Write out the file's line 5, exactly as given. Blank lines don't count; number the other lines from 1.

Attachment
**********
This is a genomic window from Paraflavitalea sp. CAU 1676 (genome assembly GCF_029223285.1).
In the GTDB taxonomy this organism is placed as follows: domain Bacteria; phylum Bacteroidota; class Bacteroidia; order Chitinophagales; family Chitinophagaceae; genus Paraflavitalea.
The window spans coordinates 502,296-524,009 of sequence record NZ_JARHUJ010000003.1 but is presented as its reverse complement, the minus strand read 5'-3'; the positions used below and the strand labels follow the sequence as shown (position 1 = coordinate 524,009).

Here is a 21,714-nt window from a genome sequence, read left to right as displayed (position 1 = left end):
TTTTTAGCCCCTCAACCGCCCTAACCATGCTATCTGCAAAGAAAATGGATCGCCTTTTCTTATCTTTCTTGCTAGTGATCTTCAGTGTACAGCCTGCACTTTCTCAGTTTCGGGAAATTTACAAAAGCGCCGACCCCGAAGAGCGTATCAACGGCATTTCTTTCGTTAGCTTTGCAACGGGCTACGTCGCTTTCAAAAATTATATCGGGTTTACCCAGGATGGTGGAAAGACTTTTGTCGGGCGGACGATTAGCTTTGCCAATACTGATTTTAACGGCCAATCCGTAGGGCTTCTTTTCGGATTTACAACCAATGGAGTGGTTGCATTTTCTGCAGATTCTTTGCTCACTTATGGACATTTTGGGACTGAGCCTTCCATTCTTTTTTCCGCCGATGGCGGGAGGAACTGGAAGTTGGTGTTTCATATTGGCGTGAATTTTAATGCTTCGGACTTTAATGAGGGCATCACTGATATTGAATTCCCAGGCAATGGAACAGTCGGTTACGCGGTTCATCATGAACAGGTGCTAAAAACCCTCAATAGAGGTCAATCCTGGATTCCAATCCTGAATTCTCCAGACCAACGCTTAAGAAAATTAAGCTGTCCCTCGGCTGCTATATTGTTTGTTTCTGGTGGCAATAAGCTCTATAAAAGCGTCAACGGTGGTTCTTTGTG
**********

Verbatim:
TTTTTAGCCCCTCAACCGCCCTAACCATGCTATCTGCAAAGAAAATGGATCGCCTTTTCTTATCTTTCTTGCTAGTGATCTTCAGTGTACAGCCTGCACTTTCTCAGTTTCGGGAAATTTACAAAAGCGCCGACCCCGAAGAGCGTATCAACGGCATTTCTTTCGTTAGCTTTGCAACGGGCTACGTCGCTTTCAAAAATTATATCGGGTTTACCCAGGATGGTGGAAAGACTTTTGTCGGGCGGACGATTAGCTTTGCCAATACTGATTTTAACGGCCAATCCGTAGGGCTTCTTTTCGGATTTACAACCAATGGAGTGGTTGCATTTTCTGCAGATTCTTTGCTCACTTATGGACATTTTGGGACTGAGCCTTCCATTCTTTTTTCCGCCGATGGCGGGAGGAACTGGAAGTTGGTGTTTCATATTGGCGTGAATTTTAATGCTTCGGACTTTAATGAGGGCATCACTGATATTGAATTCCCAGGCAATGGAACAGTCGGTTACGCGGTTCATCATGAACAGGTGCTAAAAACCCTCAATAGAGGTCAATCCTGGATTCCAATCCTGAATTCTCCAGACCAACGCTTAAGAAAATTAAGCTGTCCCTCGGCTGCTATATTGTTTGTTTCTGGTGGCAATAAGCTCTATAAAAGCGTCAACGGTGGTTCTTTGTG